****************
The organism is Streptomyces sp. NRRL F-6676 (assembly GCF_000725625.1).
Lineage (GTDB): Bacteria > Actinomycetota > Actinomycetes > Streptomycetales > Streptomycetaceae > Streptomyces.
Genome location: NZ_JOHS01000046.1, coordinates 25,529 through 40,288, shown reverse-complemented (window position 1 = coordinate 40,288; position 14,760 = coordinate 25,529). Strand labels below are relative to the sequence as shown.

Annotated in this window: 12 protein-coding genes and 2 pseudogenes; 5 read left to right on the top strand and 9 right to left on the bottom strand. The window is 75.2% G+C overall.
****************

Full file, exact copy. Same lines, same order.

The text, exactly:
The organism is Streptomyces sp. NRRL F-6676 (assembly GCF_000725625.1).
Lineage (GTDB): Bacteria > Actinomycetota > Actinomycetes > Streptomycetales > Streptomycetaceae > Streptomyces.
Genome location: NZ_JOHS01000046.1, coordinates 25,529 through 40,288, shown reverse-complemented (window position 1 = coordinate 40,288; position 14,760 = coordinate 25,529). Strand labels below are relative to the sequence as shown.

Annotated in this window: 12 protein-coding genes and 2 pseudogenes; 5 read left to right on the top strand and 9 right to left on the bottom strand. The window is 75.2% G+C overall.